Level Plane has branched out in recent years, releasing records from diverse acts such as the One A.M. Radio and Malady, but the label’s heart and soul has always been messy, progressive hardcore. Formed in 1997 by Greg Drudy, a founding member of monumental screamo band Saetia and current member of equally influential Hot Cross, the label has made quite a name for itself. Essential releases from Racebannon, Kaospilot, Pg. 99 and Envy have established Level Plane as one of the most important labels of our time.
Enter Bucket Full of Teeth, the grandiose brainchild of Brad Wallace and William Killingsworth, alumni of the seminal early-’90s hardcore outfit Orchid. Originally intended to be a somewhat structured power-violence project, the group soon progressed into a monstrously ambitious studio project that combined elements of death-metal, ambient and stoner rock. After releasing three consecutive seven-inches (I, II, and III on Youth Attack) and playing only six shows, the band began work on new material in 2002. Three years later, IV proves to be an epic and challenging hardcore record that fits perfectly on Level Plane’s roster.
The sheer terror afflicted by Bucket Full of Teeth’s sound stands out immediately. After the introductory rumble of “Imperfect Vibrations,” “Capital Distracts and Imprisons” explodes with frantic blast beats that rapidly switch to a death-metal breakdown and then to (Level Plane label mate) Breather Resist-like metal-core. This sort of blink-and-you’ve-missed-it intensity is prevalent throughout IV — each song shifts through an arsenal of forms in often less than a minute. These spurts of aggression are usually followed by passages of ambiance, which weave the songs together, as exemplified on the brilliant shift from “The Path” to “Comfort Made Us Passive.”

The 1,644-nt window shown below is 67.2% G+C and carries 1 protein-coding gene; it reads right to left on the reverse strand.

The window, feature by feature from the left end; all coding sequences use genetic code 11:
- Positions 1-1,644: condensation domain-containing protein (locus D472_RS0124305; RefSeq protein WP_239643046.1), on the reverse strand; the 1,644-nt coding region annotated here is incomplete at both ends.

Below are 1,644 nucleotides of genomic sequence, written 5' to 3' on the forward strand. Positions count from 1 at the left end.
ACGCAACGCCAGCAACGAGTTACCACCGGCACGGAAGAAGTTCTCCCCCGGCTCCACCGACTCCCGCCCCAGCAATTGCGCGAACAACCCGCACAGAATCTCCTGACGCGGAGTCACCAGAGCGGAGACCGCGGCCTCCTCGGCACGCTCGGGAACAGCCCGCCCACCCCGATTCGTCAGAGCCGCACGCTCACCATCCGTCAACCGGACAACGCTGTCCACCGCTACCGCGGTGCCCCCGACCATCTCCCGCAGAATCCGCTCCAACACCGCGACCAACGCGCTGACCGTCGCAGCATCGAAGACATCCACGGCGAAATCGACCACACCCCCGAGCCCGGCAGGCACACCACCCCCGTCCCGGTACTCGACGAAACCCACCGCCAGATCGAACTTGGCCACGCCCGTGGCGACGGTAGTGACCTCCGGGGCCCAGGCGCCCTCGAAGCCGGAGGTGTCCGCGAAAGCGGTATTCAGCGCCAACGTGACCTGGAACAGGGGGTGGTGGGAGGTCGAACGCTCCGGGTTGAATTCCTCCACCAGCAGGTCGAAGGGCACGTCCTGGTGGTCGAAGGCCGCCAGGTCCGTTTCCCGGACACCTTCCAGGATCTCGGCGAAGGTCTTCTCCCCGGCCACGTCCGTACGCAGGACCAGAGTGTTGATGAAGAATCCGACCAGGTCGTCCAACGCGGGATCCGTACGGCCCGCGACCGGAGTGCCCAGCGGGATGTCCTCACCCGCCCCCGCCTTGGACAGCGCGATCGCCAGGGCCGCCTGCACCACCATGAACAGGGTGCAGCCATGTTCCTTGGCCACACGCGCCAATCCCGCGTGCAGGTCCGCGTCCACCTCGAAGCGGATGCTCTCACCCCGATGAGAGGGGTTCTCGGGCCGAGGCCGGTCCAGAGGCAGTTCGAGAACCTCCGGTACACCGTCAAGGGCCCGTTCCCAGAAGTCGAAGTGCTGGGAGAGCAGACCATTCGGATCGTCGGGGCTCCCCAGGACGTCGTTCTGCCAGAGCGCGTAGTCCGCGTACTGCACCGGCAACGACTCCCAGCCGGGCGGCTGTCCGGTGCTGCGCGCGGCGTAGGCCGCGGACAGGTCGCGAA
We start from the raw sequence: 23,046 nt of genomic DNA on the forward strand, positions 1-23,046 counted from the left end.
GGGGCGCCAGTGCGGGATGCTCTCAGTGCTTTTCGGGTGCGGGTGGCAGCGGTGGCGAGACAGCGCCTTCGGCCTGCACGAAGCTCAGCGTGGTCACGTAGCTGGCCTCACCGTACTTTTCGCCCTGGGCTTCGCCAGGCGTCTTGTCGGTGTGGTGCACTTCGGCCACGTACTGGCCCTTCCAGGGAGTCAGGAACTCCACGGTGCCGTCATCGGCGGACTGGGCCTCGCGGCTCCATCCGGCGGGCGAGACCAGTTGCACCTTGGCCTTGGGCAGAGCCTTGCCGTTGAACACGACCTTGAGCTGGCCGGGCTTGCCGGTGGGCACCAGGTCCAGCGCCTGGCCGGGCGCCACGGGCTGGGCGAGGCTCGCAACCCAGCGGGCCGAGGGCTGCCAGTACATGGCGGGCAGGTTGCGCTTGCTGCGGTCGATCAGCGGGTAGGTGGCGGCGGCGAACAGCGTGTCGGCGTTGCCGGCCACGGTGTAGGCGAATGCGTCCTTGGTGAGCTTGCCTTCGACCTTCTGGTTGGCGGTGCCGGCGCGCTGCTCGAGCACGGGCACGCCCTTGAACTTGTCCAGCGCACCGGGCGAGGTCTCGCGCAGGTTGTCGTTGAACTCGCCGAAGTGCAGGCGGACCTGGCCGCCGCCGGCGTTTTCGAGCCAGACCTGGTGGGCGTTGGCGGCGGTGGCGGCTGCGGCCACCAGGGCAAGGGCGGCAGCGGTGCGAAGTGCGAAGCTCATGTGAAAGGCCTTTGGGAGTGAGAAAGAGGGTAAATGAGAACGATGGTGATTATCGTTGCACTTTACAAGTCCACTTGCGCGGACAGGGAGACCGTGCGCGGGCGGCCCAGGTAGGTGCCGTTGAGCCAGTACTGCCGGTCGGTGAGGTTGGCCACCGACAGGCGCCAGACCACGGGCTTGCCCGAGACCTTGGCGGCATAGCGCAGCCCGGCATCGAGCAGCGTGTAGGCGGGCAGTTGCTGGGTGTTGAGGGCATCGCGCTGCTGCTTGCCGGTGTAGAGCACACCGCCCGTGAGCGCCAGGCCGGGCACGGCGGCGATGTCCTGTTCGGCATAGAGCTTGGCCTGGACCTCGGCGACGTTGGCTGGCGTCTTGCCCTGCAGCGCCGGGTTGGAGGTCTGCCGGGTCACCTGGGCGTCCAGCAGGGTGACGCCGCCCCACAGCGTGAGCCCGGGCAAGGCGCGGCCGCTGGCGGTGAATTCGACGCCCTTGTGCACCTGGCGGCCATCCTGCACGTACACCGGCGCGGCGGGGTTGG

This sort of lightning-quick changes typically garners comparisons to the Locust, but Bucket Full of Teeth’s diversity of sound proves they are of a different breed. They’re also more passionate than their bug-eyed peers, as their lyrics (though scarce on this sixteen-minute album) can attest: on “A Hopeful Sound,” vocalist AJ Barillaro pleads, “Take hold of these moments, and our passion/ Each success could usher a thousand more/ Each failure still triumphs over silence.”
IV is reported to be the final release for Bucket Full of Teeth, its members dispersing back to their other bands, including Ampere, Wolves and Transistor Transistor. For a band with so much experimental enthusiasm to quit just as they begin to make an impact is undeniably disappointing. But Bucket Full of Teeth has packed IV with enough aural progression to encourage repeated listens for a long time.